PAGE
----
Of course there are ways of increasing your odds which are extremely important and need to be looked at. This is a topic unto itself. For example, get out more, take a shower, be open to it, believe in yourself. There are many things that you could be doing or not doing that would help you attract the right person. But for many people, they are doing all the right things and still haven’t found that special someone, so they think there’s something wrong with them.
At the end of the day, finding the perfect partner often just happens.
And when it’s not happening and you want it to, it can feel terribly out of control
So you may rationalize our way into thinking there’s something wrong with you so that it’s within your control.
The prospect of being single forever is terrifying. And I’m not that neighborhood psychic so I can’t tell you when or if Mr. or Mrs. Right is around the corner. But having worked with and known countless people who have felt like they’d never meet anyone and then magically did, I can tell you the odds are in your favor that you will meet the right person.
The good news and the bad news…
…is that there is nothing wrong with you. I know, easy for me to just write and not so easy to believe especially if you are feeling like there is something wrong with you at a basic emotional level. It’s not easy to lose that idea about yourself.
But the problem then becomes that you think something is wrong with you. Once you start thinking or feeling this way, even if you aren’t wearing a sign that says “I’m f-d up,” people can pick up on this subtle message you are giving off. Now there’s something wrong.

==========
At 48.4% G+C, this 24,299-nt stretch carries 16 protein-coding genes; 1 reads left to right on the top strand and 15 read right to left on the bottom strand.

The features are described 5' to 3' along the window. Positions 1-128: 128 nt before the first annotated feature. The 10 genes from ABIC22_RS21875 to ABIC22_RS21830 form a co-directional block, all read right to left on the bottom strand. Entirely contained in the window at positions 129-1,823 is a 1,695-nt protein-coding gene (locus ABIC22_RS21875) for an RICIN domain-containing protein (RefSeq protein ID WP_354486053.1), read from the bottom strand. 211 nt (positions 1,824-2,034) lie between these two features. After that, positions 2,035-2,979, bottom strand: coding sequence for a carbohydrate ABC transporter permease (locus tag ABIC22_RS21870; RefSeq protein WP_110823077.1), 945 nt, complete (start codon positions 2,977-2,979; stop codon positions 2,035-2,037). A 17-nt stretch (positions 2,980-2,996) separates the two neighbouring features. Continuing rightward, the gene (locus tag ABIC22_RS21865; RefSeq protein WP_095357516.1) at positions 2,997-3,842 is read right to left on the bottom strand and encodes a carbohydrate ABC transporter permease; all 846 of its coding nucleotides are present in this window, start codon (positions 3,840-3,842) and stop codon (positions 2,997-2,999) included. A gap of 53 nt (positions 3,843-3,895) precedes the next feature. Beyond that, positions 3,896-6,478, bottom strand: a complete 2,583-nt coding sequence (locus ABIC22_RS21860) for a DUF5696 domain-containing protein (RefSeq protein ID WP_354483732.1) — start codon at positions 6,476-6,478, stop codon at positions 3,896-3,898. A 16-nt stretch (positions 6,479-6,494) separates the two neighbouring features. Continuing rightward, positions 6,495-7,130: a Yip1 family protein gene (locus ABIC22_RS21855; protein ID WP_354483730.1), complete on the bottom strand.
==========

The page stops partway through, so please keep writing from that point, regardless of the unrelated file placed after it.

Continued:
Look: We are all messed up
Everyone has their issues. No one is perfect. The most messed up of us all manage to fall in love and get into relationships. So I’m sure you’re messed up too! But there’s nothing inherently wrong with you that prevents you from being in a relationship.
Make a commitment to do what you can to quit thinking that you are un-datable
If you can’t talk yourself out of it, talk to someone else. Don’t hold that belief in secret because it will own you and can destroy your chances of meeting someone. If it’s too uncomfortable to share it with a friend, or you really just can’t seem to shake it, find a therapist.
It’s really hard to find the right person even if it looks so easy and sometimes can be so easy for others. If all of your friends are paired up, you have a busy career and you don’t feel like being social during all of your downtime, it is even harder. But there is nothing wrong with you.
Try to feel good about yourself, pay attention to the world around you, and the right person might not only start to notice you, but you might start to notice them. If you’re stuck on this idea that there’s something wrong with you, you’re looking in the wrong direction, and that person might just pass you by.
In the words of Lady Gaga, you’re on the right track, baby, you were born that way.
Cheers to finding your best relationship,